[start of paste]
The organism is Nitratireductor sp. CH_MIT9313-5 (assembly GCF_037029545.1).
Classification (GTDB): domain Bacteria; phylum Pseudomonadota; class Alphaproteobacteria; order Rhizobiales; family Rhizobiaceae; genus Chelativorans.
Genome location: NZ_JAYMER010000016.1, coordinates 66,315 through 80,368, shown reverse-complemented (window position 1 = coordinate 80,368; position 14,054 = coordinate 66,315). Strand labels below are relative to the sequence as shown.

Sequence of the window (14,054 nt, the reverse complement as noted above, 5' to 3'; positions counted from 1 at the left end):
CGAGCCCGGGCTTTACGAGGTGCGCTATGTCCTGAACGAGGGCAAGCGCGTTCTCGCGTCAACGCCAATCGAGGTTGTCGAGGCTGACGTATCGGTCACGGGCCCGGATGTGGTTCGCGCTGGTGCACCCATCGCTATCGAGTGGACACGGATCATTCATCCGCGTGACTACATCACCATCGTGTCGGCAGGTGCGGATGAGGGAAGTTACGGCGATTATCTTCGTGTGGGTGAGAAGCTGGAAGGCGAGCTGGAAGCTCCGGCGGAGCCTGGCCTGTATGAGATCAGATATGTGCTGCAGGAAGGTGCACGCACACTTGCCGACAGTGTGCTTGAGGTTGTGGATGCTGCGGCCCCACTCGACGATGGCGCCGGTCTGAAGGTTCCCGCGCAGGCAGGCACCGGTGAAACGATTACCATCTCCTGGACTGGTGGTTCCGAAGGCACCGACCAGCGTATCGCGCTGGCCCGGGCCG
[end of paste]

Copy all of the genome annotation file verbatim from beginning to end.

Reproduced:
The organism is Nitratireductor sp. CH_MIT9313-5 (assembly GCF_037029545.1).
Classification (GTDB): domain Bacteria; phylum Pseudomonadota; class Alphaproteobacteria; order Rhizobiales; family Rhizobiaceae; genus Chelativorans.
Genome location: NZ_JAYMER010000016.1, coordinates 66,315 through 80,368, shown reverse-complemented (window position 1 = coordinate 80,368; position 14,054 = coordinate 66,315). Strand labels below are relative to the sequence as shown.

Sequence of the window (14,054 nt, the reverse complement as noted above, 5' to 3'; positions counted from 1 at the left end):
CGAGCCCGGGCTTTACGAGGTGCGCTATGTCCTGAACGAGGGCAAGCGCGTTCTCGCGTCAACGCCAATCGAGGTTGTCGAGGCTGACGTATCGGTCACGGGCCCGGATGTGGTTCGCGCTGGTGCACCCATCGCTATCGAGTGGACACGGATCATTCATCCGCGTGACTACATCACCATCGTGTCGGCAGGTGCGGATGAGGGAAGTTACGGCGATTATCTTCGTGTGGGTGAGAAGCTGGAAGGCGAGCTGGAAGCTCCGGCGGAGCCTGGCCTGTATGAGATCAGATATGTGCTGCAGGAAGGTGCACGCACACTTGCCGACAGTGTGCTTGAGGTTGTGGATGCTGCGGCCCCACTCGACGATGGCGCCGGTCTGAAGGTTCCCGCGCAGGCAGGCACCGGTGAAACGATTACCATCTCCTGGACTGGTGGTTCCGAAGGCACCGACCAGCGTATCGCGCTGGCCCGGGCCG